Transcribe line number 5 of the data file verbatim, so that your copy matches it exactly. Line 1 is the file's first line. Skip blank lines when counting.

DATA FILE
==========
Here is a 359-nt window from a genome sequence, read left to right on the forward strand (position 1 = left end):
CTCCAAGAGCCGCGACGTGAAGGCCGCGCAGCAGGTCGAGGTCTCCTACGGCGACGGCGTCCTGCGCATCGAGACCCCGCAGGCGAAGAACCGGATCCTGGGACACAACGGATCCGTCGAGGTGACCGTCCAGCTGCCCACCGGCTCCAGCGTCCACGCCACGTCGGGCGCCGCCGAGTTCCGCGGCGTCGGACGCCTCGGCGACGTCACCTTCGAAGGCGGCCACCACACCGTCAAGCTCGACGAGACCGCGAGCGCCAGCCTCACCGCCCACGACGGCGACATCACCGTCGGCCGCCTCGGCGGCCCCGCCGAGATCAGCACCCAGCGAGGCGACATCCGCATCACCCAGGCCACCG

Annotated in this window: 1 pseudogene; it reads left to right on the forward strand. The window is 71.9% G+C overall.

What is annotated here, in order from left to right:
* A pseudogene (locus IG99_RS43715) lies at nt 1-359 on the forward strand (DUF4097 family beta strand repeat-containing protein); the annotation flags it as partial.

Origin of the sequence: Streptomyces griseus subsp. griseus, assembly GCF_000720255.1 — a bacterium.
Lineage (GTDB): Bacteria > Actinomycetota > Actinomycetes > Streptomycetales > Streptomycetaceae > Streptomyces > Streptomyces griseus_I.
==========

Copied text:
* A pseudogene (locus IG99_RS43715) lies at nt 1-359 on the forward strand (DUF4097 family beta strand repeat-containing protein); the annotation flags it as partial.